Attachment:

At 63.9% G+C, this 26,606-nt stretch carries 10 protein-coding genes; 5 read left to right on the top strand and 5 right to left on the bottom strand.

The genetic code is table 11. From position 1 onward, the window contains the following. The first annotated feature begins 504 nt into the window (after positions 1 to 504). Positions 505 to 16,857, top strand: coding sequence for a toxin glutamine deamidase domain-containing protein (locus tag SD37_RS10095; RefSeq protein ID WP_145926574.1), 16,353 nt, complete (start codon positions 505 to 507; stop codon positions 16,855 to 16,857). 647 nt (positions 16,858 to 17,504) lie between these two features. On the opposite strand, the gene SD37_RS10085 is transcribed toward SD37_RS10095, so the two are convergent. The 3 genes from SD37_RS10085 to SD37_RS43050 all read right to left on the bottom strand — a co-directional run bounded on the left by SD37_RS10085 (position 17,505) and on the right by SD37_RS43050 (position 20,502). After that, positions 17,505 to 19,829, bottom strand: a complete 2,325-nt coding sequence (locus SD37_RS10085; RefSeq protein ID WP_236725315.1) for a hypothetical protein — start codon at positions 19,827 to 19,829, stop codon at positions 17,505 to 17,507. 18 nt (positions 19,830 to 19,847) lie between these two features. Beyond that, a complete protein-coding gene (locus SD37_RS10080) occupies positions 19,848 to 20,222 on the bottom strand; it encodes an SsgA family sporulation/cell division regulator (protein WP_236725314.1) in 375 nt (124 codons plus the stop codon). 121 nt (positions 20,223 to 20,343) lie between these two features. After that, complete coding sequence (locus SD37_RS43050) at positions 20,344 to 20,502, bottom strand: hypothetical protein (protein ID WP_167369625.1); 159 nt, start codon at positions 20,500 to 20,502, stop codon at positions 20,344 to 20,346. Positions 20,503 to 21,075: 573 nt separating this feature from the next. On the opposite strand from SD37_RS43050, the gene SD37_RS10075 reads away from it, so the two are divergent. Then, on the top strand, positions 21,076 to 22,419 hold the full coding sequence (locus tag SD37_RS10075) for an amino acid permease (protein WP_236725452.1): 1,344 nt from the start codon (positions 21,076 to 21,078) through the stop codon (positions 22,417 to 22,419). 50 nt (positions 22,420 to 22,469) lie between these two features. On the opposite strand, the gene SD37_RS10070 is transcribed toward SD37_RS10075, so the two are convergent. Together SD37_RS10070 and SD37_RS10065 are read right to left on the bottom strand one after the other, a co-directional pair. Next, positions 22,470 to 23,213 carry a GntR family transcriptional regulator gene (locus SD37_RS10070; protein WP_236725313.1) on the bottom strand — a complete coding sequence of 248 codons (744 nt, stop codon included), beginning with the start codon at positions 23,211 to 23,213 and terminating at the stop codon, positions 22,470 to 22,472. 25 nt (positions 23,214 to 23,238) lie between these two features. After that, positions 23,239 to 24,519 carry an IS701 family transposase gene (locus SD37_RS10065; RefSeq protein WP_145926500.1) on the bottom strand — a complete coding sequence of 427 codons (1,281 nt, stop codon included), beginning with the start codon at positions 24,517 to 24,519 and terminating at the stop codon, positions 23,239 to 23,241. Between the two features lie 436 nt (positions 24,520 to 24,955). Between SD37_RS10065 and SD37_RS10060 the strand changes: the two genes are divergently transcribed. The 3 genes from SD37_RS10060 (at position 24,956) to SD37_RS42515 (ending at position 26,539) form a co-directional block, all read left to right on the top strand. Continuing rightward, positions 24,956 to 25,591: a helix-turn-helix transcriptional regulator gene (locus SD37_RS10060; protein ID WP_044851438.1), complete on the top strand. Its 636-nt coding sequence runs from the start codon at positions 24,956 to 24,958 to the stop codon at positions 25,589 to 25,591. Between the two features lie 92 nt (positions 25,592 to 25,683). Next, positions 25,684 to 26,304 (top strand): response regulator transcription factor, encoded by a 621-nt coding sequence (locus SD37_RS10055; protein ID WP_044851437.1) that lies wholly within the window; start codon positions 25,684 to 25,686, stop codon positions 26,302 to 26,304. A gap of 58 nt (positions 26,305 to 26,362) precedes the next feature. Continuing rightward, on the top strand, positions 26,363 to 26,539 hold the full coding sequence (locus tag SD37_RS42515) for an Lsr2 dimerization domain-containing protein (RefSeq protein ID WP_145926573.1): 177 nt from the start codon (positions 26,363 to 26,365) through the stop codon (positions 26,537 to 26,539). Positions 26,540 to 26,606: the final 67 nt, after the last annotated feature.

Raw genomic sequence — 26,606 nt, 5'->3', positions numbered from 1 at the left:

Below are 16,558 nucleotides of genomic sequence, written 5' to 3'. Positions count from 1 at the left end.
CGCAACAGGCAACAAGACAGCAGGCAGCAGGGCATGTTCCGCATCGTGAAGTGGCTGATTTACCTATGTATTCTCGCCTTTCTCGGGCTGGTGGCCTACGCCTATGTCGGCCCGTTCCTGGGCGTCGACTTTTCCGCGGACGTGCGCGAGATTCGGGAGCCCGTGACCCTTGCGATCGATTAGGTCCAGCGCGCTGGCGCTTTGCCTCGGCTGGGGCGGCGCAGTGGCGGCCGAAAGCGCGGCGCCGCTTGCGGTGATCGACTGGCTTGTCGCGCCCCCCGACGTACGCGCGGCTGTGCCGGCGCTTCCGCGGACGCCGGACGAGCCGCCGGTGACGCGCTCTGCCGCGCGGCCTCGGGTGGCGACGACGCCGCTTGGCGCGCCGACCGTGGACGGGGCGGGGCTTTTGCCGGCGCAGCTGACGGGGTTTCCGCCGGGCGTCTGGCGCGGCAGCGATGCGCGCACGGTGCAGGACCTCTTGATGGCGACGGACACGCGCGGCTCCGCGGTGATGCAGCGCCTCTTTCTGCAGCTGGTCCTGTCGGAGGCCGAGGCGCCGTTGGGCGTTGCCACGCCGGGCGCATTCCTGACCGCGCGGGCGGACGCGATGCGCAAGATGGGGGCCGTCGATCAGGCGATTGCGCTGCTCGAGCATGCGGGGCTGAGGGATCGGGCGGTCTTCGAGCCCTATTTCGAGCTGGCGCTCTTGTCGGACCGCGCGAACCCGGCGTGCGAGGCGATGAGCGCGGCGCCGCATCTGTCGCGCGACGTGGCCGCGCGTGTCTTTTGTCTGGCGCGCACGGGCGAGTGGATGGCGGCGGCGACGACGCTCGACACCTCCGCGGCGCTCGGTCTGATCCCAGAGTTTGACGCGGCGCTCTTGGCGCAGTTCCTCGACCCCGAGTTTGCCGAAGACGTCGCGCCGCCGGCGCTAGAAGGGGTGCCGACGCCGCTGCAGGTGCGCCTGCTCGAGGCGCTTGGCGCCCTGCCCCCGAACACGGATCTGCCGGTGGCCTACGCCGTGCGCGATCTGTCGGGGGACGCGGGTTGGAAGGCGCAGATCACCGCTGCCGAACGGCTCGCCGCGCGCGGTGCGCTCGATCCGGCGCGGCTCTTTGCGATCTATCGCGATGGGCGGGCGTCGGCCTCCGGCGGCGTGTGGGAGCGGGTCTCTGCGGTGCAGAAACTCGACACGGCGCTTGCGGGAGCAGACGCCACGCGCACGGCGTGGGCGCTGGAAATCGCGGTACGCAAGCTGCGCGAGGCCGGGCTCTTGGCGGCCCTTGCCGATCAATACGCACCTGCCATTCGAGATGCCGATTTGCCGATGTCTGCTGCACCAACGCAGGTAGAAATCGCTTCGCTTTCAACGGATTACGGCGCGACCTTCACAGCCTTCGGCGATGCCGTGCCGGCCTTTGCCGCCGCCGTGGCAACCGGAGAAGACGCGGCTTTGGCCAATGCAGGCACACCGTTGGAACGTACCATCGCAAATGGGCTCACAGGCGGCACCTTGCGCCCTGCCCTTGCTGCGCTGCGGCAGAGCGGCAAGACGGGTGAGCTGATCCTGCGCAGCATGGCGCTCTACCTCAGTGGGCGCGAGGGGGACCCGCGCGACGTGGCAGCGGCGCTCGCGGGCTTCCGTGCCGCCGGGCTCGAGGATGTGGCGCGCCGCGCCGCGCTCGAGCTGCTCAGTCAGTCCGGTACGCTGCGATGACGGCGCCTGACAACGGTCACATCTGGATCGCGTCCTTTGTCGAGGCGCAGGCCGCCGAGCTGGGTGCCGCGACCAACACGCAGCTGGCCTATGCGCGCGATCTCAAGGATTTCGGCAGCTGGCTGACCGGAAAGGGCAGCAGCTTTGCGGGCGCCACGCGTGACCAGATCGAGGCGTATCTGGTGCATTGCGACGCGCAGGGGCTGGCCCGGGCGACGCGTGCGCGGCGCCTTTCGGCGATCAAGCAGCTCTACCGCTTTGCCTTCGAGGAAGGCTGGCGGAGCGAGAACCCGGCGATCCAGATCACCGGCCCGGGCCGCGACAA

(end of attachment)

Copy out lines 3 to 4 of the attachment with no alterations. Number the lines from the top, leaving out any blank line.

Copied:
Raw genomic sequence — 26,606 nt, 5'->3', positions numbered from 1 at the left:

Below are 16,558 nucleotides of genomic sequence, written 5' to 3'. Positions count from 1 at the left end.